I find that performing rubber duck debugging is a great way to diagnose an issue with your code, usually a simple one.

With set-psdebug, you’re able to perform rubber duck debugging with yourself!

Long ago I discovered this great cmdlet, forgot about it, discovered it again, forgot it etc… As of now, it’s committed to memory :).

Today I fixed a simple issue with variable assignment, and set-psdebug really stepped up and saved me lots of time.


I’d done the ol’ “set a variable then immediately set the same one” chessnut, and just had not seen the forest through the trees:

\# Code cut short

$uri = "www.fakedomain.com"

$ordertime = @{

\# Need to set the below for specific API requirements

$questiondate = (get-date (get-date).AddDays(1) -Format ddMMyyyy)
$ordertime = (get-date (get-date).AddDays(1) -Format 'yyyy-MM-ddTHH:mm:ss')

$ordertimesubmit = @{
body = "questionDate=$questiondate&questionTime=$ordertime"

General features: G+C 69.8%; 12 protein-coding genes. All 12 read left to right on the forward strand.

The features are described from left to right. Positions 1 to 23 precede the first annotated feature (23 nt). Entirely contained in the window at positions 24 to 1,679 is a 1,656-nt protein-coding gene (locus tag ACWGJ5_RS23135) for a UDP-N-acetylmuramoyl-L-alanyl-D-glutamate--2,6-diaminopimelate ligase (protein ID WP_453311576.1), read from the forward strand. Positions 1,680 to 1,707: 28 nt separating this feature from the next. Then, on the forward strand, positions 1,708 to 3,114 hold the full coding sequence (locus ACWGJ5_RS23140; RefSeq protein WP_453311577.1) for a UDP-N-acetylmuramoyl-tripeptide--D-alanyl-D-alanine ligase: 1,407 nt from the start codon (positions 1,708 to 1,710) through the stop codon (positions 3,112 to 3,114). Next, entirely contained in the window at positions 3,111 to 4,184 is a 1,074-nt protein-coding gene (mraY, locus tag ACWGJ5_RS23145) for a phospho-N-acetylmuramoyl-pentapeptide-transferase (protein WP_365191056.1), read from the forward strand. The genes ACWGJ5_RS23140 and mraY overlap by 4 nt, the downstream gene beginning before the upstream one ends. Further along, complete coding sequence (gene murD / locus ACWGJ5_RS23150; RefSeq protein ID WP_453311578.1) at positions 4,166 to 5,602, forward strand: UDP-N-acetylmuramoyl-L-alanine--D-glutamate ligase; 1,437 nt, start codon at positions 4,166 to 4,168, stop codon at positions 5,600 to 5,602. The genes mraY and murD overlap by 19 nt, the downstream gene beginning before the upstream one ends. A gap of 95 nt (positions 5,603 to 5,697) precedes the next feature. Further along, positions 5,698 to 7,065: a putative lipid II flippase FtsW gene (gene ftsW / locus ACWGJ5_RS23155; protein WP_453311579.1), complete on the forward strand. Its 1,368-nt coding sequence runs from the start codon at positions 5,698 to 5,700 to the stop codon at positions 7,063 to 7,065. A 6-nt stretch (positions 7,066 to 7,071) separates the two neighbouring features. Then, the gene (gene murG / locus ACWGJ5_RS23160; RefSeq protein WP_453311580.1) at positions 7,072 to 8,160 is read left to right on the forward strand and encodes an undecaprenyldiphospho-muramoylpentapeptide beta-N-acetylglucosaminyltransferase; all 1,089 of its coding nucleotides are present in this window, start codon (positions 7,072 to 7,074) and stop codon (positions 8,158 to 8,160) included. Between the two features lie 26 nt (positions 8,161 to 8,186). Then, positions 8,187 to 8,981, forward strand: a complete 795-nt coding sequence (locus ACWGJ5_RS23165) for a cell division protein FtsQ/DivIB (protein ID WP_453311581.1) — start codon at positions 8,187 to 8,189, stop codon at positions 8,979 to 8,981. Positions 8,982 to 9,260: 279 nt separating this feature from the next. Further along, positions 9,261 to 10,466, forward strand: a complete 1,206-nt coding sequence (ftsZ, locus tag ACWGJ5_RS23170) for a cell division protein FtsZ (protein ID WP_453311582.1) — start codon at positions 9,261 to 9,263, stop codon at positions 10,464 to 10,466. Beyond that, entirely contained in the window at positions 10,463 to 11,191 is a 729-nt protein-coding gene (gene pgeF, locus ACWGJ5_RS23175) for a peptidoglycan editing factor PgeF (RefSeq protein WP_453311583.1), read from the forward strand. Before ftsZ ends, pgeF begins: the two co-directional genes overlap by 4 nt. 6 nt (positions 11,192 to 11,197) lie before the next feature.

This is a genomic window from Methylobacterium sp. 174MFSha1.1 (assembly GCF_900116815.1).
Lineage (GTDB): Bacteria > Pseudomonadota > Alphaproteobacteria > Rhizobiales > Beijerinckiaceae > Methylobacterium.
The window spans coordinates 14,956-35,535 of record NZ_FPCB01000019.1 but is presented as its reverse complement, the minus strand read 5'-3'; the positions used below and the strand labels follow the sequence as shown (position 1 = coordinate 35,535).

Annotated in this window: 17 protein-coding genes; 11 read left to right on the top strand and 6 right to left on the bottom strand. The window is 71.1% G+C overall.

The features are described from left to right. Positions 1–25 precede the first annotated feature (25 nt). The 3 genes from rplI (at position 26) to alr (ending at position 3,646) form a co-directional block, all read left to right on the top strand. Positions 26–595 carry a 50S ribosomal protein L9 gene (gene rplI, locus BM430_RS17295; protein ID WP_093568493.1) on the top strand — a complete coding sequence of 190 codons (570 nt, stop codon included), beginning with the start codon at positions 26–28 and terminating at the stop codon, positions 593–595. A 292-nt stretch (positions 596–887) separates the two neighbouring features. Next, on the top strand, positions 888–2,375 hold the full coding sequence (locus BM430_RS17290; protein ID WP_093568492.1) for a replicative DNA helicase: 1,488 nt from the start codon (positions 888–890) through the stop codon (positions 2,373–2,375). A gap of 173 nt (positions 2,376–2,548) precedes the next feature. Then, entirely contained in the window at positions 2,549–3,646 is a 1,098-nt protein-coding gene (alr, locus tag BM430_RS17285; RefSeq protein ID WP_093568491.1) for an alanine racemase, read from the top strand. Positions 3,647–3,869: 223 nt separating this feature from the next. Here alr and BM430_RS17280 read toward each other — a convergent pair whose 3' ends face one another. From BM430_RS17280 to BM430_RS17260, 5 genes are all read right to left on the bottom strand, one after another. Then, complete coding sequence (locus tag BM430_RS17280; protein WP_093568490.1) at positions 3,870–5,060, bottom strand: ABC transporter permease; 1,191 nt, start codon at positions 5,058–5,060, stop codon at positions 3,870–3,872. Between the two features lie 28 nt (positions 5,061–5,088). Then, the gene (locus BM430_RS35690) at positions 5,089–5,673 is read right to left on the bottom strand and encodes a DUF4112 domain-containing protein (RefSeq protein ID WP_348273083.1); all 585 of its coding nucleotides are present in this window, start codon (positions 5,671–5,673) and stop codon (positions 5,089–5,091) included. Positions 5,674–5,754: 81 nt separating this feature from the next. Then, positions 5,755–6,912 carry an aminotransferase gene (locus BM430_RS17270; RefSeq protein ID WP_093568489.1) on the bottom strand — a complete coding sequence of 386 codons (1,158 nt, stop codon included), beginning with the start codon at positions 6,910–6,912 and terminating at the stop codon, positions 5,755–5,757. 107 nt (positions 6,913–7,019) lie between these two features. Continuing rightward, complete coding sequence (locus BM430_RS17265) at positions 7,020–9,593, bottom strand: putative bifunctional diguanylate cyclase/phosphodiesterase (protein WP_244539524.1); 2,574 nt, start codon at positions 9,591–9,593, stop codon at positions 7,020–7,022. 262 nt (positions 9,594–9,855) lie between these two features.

I’ve had to redact a bunch of info in the above code snippet, and won’t get into details about what’s required, and why.

Basically our API is expecting a particular request body, which was the same as a previously assigned variable. You can see that we set the “ordertime” object, only to set the “ordertime” variable with a date/time 1 day in the future.

I’ll let you run ‘man set-psdebug’ to find what it does, but here is what set-psdebug showed me:

We can see a few things happening above:

  • The ordertime variable getting assigned a hashtable containing particular values

  • Some other pieces of code are executed

  • Powershell runs the line of code which assigns the date cmdlet to the ordertime variable

  • Ordertime variable gets assigned the value of the get-date cmdlet

Once I stepped through what set-psdebug showed me, the error was obvious.